As an undergraduate economics major, I took one course on the history of economic thought (it was an elective). During exams, I didn’t use economic models or math equations. I wrote essays explaining the intellectual contributions of, for example, Adam Smith and John Maynard Keynes. Bonus points for demonstrating how the ideas of one economist influenced another. Besides that, the only other economic history I received came in an international economics course, when my professor showed us the 2002 PBS documentary The Commanding Heights: The Battle for the World Economy.
It turns out that my smattering of economic history puts me ahead of the curve in comparison with many of today’s economics students. In today’s Pope Center feature, Alex Contarino, a rising senior at UNC-Chapel Hill majoring in economics, writes that in recent decades, many undergraduate programs have shifted away from the teaching of economic history. Instead, they’ve focused on teaching models and equations to prepare students for math-intensive graduate school. As a result, context and historical perspective are lost in the mix.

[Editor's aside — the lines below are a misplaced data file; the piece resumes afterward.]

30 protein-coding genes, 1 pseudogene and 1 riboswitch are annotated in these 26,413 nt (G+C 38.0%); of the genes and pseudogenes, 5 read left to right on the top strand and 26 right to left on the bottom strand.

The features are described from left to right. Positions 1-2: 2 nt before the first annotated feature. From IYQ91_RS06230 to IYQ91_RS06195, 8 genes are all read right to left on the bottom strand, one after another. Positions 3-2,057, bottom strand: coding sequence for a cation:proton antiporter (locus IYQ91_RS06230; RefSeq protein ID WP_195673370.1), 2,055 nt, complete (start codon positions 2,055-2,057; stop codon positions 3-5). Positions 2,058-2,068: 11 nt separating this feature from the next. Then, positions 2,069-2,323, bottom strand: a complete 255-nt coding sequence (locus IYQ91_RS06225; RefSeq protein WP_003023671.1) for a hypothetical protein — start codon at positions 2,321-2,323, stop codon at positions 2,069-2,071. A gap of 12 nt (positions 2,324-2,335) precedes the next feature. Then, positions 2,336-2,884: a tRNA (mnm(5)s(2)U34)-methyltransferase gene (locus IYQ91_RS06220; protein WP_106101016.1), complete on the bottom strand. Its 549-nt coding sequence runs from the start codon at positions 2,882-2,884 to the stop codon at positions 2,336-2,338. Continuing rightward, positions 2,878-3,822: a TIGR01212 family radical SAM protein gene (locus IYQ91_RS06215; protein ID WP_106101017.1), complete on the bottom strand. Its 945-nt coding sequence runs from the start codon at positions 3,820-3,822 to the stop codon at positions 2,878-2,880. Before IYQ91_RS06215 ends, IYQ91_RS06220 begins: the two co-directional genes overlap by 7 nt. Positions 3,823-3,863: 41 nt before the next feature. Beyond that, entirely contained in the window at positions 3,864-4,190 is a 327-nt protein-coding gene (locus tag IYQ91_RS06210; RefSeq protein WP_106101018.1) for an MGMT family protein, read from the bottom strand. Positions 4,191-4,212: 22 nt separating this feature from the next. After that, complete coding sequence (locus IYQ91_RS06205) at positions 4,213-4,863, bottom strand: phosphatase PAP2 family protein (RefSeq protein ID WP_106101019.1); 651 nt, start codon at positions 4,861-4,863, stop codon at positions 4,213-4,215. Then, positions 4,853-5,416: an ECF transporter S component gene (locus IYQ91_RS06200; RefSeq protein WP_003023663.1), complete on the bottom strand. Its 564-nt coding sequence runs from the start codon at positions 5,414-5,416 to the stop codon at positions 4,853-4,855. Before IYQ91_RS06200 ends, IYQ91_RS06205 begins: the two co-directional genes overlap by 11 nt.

Contarino says that undergraduate economics majors should be required to take one economic history course. But other key courses, such as Econ 101, should be tweaked to provide a stronger historical focus. Doing so would benefit all of those non-economics majors who take that course to meet general education requirements. “[Non-economics majors] are poorly served during the time it takes to memorize the equation for price elasticity,” writes Contarino. “Instead, a better economics foundation could be built by interpreting excerpts from, say, Adam Smith’s The Wealth of Nations.”
Read the full article here.